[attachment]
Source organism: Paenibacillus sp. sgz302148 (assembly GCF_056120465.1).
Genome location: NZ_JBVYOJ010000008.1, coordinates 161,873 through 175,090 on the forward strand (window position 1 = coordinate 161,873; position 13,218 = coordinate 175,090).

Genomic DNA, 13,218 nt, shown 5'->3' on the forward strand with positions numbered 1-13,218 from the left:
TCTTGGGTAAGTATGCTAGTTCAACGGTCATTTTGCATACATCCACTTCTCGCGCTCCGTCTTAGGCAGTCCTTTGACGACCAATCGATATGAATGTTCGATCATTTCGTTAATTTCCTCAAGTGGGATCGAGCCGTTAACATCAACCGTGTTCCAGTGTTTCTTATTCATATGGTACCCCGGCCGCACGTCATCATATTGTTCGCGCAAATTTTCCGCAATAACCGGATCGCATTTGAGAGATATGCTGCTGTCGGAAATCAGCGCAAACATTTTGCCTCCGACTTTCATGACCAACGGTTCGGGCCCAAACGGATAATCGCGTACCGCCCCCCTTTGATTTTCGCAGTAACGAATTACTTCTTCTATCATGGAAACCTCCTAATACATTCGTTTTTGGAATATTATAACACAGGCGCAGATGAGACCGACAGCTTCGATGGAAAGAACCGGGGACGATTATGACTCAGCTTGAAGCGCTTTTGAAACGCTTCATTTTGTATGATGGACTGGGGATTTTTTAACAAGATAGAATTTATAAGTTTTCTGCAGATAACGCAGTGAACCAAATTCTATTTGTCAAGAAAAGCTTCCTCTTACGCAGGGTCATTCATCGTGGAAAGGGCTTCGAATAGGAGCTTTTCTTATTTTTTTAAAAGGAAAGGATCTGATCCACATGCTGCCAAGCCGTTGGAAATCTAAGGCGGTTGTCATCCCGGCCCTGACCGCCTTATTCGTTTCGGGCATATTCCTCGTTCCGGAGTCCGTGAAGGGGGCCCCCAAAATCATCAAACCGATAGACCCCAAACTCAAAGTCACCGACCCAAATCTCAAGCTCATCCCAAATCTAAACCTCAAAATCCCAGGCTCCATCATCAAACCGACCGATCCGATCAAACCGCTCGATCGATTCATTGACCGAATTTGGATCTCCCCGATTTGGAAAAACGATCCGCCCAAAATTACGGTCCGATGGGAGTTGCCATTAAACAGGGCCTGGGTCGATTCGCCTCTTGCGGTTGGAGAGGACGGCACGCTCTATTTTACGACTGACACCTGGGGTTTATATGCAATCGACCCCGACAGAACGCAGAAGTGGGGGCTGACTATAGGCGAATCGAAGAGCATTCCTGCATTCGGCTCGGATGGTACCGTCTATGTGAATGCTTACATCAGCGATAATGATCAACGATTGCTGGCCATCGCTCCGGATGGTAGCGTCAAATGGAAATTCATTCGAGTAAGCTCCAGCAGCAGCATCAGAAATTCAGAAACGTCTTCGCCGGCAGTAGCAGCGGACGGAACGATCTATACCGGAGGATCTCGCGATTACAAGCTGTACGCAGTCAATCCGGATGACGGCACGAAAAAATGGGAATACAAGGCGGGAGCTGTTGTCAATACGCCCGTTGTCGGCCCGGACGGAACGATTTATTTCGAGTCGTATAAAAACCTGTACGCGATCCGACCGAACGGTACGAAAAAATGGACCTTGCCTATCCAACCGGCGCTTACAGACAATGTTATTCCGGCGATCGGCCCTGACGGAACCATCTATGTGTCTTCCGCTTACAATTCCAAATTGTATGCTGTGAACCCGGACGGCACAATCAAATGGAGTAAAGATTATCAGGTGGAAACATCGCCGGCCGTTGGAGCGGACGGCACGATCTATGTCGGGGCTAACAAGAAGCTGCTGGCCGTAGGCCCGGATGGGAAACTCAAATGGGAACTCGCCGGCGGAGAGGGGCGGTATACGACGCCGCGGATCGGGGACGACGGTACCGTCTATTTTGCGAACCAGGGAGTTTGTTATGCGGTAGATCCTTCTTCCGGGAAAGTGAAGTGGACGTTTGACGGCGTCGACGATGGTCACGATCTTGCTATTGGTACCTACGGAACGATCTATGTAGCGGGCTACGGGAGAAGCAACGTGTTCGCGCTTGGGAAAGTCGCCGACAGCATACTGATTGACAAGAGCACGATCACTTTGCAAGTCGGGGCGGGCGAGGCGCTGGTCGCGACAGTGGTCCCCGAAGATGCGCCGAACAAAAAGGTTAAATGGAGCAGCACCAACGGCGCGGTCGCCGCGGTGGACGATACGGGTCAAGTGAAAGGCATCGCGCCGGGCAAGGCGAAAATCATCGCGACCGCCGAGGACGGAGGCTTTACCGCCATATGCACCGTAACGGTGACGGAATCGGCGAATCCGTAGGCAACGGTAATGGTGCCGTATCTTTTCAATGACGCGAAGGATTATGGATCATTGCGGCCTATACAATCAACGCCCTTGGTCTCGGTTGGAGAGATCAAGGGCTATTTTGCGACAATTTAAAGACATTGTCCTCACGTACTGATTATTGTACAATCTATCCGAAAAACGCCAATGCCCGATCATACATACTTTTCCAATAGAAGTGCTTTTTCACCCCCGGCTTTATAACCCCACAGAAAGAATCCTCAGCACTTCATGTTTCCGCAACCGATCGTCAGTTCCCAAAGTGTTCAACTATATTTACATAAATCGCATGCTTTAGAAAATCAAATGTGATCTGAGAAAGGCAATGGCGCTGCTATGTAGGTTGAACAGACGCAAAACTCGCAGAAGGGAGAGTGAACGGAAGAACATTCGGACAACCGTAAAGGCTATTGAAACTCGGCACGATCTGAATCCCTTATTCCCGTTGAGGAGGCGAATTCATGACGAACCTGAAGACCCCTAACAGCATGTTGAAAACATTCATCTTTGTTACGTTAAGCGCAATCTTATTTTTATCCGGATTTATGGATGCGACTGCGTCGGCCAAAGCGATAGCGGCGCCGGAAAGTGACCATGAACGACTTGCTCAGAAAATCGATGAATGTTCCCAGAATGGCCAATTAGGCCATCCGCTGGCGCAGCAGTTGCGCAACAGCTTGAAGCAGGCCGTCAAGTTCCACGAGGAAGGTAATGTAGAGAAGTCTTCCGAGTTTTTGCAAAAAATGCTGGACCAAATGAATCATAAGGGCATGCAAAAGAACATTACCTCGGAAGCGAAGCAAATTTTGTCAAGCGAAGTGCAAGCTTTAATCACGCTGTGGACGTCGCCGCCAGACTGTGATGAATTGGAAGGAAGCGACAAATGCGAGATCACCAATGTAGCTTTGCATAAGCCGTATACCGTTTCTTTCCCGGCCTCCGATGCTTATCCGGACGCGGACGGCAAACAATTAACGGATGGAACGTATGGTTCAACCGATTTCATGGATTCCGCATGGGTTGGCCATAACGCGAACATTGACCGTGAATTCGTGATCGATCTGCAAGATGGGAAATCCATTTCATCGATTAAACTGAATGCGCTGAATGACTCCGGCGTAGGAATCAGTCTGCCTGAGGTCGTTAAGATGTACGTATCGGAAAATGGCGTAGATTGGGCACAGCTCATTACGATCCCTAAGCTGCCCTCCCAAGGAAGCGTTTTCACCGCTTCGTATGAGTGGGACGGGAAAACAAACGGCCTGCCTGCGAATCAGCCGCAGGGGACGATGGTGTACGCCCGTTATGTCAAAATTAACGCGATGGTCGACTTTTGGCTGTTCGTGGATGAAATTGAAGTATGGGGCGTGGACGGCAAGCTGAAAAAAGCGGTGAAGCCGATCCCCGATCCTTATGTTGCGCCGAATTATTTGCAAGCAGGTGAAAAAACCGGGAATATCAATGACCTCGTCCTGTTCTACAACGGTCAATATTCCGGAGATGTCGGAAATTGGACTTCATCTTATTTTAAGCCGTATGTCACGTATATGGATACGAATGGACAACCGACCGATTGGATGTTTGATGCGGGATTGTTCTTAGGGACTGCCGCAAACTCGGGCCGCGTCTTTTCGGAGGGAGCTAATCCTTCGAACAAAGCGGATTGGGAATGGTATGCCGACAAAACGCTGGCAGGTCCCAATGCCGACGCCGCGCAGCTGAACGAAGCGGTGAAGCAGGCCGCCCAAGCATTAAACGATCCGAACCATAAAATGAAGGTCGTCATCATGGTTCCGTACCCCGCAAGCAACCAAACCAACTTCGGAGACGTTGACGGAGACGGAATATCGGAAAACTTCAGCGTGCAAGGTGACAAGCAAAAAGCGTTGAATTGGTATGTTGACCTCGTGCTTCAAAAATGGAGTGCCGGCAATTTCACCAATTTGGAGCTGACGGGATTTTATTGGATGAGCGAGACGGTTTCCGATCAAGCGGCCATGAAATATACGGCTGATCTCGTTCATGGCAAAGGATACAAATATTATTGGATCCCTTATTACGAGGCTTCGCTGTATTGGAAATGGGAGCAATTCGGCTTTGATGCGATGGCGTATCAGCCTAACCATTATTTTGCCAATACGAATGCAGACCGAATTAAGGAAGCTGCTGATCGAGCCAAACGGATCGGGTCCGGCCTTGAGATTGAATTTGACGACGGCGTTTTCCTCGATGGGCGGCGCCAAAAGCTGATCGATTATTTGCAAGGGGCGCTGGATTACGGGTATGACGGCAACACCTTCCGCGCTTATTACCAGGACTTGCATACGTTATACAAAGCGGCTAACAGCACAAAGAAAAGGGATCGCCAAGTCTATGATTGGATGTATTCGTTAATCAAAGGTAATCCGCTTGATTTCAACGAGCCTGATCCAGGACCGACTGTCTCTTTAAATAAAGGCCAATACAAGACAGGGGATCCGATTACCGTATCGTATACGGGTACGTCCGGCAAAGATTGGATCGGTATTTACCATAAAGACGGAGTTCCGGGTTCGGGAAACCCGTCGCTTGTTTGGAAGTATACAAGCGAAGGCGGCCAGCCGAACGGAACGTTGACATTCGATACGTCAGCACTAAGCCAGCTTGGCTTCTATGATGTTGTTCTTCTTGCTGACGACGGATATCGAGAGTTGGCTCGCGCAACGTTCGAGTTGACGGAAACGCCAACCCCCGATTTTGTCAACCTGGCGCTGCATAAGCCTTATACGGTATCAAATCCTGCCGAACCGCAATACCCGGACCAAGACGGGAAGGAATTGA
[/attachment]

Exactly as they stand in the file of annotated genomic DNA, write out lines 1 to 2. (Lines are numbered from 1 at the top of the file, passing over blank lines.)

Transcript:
Source organism: Paenibacillus sp. sgz302148 (assembly GCF_056120465.1).
Genome location: NZ_JBVYOJ010000008.1, coordinates 161,873 through 175,090 on the forward strand (window position 1 = coordinate 161,873; position 13,218 = coordinate 175,090).